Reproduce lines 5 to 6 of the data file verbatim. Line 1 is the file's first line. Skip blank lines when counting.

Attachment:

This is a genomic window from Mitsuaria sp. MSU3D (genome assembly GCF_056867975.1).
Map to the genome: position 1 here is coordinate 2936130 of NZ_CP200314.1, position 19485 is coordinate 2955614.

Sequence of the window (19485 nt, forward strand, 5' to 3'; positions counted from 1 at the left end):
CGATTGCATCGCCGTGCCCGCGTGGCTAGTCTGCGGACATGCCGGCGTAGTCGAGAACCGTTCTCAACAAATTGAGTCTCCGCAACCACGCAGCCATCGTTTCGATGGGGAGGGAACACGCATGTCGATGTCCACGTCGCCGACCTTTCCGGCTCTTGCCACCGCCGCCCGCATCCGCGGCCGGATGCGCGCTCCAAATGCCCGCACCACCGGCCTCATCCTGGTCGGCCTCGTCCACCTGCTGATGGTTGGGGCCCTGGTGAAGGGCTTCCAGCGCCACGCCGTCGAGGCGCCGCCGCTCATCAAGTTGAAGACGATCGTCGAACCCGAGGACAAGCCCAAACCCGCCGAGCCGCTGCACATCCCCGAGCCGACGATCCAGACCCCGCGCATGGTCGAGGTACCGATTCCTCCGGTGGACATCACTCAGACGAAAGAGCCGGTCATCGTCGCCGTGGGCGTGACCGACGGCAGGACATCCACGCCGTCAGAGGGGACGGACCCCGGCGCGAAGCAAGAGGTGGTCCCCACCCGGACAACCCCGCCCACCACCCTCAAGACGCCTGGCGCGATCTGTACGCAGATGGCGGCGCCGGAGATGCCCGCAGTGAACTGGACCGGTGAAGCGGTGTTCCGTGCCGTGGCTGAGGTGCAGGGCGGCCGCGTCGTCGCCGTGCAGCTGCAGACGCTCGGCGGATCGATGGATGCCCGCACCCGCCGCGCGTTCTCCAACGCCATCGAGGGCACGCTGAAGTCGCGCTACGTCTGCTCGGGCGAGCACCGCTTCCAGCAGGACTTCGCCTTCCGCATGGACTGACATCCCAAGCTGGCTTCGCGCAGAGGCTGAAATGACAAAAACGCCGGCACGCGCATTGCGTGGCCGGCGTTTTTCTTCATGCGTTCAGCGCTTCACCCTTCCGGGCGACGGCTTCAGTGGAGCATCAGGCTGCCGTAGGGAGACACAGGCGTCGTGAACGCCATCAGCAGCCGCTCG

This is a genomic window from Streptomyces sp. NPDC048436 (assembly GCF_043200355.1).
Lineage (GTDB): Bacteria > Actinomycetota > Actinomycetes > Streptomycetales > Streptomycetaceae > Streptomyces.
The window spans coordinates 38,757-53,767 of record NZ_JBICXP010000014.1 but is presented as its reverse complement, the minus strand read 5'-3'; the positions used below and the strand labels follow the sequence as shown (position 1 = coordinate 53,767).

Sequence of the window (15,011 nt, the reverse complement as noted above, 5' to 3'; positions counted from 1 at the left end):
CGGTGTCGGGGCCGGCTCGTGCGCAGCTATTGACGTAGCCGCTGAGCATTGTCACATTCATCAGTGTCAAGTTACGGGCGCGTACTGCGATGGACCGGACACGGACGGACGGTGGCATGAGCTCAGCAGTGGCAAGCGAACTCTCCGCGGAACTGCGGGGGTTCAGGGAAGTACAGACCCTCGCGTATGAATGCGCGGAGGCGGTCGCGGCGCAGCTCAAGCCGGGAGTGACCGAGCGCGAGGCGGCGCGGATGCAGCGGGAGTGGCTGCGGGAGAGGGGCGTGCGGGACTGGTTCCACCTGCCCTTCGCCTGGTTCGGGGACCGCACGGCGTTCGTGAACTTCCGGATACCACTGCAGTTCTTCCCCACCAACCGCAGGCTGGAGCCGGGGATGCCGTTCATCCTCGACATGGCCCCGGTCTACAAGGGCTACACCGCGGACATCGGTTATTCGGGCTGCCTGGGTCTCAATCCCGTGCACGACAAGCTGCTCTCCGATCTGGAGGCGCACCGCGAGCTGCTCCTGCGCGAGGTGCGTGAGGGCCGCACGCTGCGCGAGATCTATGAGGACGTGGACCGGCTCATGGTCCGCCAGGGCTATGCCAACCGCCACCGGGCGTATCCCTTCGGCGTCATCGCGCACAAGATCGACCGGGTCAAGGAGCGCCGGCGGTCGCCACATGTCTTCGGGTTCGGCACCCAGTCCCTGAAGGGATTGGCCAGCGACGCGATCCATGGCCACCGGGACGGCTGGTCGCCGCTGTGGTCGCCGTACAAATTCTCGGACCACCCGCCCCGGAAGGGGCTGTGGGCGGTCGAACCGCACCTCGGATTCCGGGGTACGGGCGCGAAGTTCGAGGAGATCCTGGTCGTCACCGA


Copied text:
This is a genomic window from Streptomyces sp. NPDC048436 (assembly GCF_043200355.1).
Lineage (GTDB): Bacteria > Actinomycetota > Actinomycetes > Streptomycetales > Streptomycetaceae > Streptomyces.